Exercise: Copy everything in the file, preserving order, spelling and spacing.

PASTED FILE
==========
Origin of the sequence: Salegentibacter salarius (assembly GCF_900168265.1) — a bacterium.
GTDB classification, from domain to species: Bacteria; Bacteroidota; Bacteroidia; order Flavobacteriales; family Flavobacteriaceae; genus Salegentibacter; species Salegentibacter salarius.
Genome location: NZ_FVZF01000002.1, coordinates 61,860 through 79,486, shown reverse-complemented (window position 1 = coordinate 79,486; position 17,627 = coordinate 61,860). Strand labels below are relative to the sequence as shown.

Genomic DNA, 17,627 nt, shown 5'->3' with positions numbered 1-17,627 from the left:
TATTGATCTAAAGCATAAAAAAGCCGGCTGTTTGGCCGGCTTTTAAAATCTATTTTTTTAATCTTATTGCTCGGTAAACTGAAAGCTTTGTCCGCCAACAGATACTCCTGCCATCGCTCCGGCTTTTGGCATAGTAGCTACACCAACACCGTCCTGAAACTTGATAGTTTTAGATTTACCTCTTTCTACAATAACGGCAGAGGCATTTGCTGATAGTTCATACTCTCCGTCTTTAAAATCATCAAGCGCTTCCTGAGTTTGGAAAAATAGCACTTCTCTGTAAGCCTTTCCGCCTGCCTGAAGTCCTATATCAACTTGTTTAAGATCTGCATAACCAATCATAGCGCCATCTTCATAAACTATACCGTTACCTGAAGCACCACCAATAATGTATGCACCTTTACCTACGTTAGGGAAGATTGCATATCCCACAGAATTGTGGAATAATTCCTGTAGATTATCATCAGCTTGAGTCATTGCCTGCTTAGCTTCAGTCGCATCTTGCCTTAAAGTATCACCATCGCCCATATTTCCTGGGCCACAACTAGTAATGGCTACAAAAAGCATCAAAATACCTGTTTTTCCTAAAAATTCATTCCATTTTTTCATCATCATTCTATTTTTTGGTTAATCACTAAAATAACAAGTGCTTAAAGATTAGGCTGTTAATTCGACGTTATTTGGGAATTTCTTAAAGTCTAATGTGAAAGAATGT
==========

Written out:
Origin of the sequence: Salegentibacter salarius (assembly GCF_900168265.1) — a bacterium.
GTDB classification, from domain to species: Bacteria; Bacteroidota; Bacteroidia; order Flavobacteriales; family Flavobacteriaceae; genus Salegentibacter; species Salegentibacter salarius.
Genome location: NZ_FVZF01000002.1, coordinates 61,860 through 79,486, shown reverse-complemented (window position 1 = coordinate 79,486; position 17,627 = coordinate 61,860). Strand labels below are relative to the sequence as shown.

Genomic DNA, 17,627 nt, shown 5'->3' with positions numbered 1-17,627 from the left:
TATTGATCTAAAGCATAAAAAAGCCGGCTGTTTGGCCGGCTTTTAAAATCTATTTTTTTAATCTTATTGCTCGGTAAACTGAAAGCTTTGTCCGCCAACAGATACTCCTGCCATCGCTCCGGCTTTTGGCATAGTAGCTACACCAACACCGTCCTGAAACTTGATAGTTTTAGATTTACCTCTTTCTACAATAACGGCAGAGGCATTTGCTGATAGTTCATACTCTCCGTCTTTAAAATCATCAAGCGCTTCCTGAGTTTGGAAAAATAGCACTTCTCTGTAAGCCTTTCCGCCTGCCTGAAGTCCTATATCAACTTGTTTAAGATCTGCATAACCAATCATAGCGCCATCTTCATAAACTATACCGTTACCTGAAGCACCACCAATAATGTATGCACCTTTACCTACGTTAGGGAAGATTGCATATCCCACAGAATTGTGGAATAATTCCTGTAGATTATCATCAGCTTGAGTCATTGCCTGCTTAGCTTCAGTCGCATCTTGCCTTAAAGTATCACCATCGCCCATATTTCCTGGGCCACAACTAGTAATGGCTACAAAAAGCATCAAAATACCTGTTTTTCCTAAAAATTCATTCCATTTTTTCATCATCATTCTATTTTTTGGTTAATCACTAAAATAACAAGTGCTTAAAGATTAGGCTGTTAATTCGACGTTATTTGGGAATTTCTTAAAGTCTAATGTGAAAGAATGT